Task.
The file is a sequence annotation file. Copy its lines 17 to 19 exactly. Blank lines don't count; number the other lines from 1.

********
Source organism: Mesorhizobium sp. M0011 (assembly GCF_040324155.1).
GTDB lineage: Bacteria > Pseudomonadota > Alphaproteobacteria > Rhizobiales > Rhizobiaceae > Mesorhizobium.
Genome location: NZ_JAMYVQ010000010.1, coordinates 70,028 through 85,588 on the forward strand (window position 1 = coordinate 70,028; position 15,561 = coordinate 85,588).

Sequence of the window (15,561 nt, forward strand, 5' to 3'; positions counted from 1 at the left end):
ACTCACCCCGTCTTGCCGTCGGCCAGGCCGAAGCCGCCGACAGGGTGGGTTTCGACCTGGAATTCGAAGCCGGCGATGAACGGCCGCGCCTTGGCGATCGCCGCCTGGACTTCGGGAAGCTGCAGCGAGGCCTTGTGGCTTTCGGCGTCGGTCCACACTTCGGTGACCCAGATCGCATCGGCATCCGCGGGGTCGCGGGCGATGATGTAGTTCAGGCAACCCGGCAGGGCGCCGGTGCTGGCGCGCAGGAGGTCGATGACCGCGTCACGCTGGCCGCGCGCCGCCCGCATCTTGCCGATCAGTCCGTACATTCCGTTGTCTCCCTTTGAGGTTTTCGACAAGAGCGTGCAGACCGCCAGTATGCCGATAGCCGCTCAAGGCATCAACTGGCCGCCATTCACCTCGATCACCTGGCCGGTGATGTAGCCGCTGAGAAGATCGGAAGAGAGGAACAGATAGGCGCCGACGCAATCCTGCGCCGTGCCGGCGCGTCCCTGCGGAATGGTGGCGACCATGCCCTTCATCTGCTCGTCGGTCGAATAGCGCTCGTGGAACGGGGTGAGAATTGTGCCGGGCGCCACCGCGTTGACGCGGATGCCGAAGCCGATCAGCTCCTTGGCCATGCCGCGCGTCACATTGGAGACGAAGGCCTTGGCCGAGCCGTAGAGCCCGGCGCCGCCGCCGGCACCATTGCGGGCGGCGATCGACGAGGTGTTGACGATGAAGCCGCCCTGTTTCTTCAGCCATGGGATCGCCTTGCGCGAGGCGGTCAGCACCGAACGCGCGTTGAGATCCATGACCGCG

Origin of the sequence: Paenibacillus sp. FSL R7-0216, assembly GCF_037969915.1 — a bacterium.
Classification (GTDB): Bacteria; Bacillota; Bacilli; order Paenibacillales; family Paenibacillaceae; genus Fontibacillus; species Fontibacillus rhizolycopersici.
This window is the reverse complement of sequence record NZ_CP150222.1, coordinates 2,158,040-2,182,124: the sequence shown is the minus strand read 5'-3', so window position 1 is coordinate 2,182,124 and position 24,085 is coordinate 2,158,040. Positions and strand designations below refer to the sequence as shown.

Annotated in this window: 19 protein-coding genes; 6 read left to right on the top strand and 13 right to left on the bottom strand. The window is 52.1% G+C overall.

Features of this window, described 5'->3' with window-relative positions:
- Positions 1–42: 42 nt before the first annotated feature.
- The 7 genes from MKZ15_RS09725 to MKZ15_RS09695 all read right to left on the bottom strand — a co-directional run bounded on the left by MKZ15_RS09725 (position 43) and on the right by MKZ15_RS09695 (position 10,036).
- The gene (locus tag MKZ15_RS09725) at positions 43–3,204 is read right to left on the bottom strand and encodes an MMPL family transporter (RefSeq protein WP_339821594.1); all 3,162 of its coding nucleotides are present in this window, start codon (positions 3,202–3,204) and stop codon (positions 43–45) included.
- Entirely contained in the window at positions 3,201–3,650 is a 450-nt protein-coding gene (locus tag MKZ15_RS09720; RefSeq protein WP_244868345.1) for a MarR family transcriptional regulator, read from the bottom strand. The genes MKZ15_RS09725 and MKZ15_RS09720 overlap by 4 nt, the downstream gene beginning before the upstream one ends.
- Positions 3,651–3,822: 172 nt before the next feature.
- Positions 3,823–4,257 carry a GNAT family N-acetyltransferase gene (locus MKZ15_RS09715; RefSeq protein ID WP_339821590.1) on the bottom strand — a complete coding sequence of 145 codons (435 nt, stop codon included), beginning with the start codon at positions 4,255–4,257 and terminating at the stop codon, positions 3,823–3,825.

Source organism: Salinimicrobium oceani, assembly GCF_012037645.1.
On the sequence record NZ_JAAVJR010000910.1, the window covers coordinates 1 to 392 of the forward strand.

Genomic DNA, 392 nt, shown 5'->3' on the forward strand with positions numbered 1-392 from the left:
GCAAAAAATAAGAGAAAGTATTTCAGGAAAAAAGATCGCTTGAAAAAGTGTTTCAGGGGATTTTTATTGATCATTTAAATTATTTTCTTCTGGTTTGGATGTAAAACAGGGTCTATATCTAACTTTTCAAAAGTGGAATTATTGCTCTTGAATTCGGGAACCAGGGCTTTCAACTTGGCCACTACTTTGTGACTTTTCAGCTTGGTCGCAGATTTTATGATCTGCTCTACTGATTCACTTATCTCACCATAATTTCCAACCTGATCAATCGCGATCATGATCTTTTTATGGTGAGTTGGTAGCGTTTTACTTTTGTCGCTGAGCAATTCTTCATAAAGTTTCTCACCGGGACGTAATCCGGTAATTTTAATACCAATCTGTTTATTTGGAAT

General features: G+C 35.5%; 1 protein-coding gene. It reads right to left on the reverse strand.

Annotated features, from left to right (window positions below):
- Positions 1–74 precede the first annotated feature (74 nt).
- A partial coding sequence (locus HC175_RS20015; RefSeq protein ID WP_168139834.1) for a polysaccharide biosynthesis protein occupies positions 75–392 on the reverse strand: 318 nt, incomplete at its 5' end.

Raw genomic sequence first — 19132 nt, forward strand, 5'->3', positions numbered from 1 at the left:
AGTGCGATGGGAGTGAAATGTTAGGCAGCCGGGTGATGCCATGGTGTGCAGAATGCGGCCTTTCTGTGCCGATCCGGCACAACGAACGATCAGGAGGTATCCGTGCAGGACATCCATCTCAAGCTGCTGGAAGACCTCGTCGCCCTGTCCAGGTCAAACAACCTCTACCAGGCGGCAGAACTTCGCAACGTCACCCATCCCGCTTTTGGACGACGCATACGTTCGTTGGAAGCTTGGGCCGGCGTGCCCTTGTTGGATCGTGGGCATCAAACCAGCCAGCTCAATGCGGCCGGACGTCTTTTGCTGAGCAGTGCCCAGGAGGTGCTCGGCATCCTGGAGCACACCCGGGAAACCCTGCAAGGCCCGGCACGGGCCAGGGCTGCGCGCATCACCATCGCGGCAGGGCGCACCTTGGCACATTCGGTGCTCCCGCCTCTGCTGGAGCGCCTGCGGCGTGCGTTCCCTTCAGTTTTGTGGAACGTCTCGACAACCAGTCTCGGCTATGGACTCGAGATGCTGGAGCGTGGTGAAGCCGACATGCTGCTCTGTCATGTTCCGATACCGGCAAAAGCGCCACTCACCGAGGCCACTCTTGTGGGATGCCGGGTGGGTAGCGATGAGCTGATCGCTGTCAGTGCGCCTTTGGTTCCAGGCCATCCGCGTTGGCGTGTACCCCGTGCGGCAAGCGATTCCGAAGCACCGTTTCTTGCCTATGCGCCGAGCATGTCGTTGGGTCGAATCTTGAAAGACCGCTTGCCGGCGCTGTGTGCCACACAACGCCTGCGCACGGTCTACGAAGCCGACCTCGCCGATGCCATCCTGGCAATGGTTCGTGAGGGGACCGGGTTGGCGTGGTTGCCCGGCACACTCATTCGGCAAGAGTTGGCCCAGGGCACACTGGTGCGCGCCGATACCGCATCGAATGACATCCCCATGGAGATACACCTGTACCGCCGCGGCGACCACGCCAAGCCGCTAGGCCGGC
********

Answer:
Source organism: Salinimicrobium oceani, assembly GCF_012037645.1.
On the sequence record NZ_JAAVJR010000910.1, the window covers coordinates 1 to 392 of the forward strand.

Genomic DNA, 392 nt, shown 5'->3' on the forward strand with positions numbered 1-392 from the left: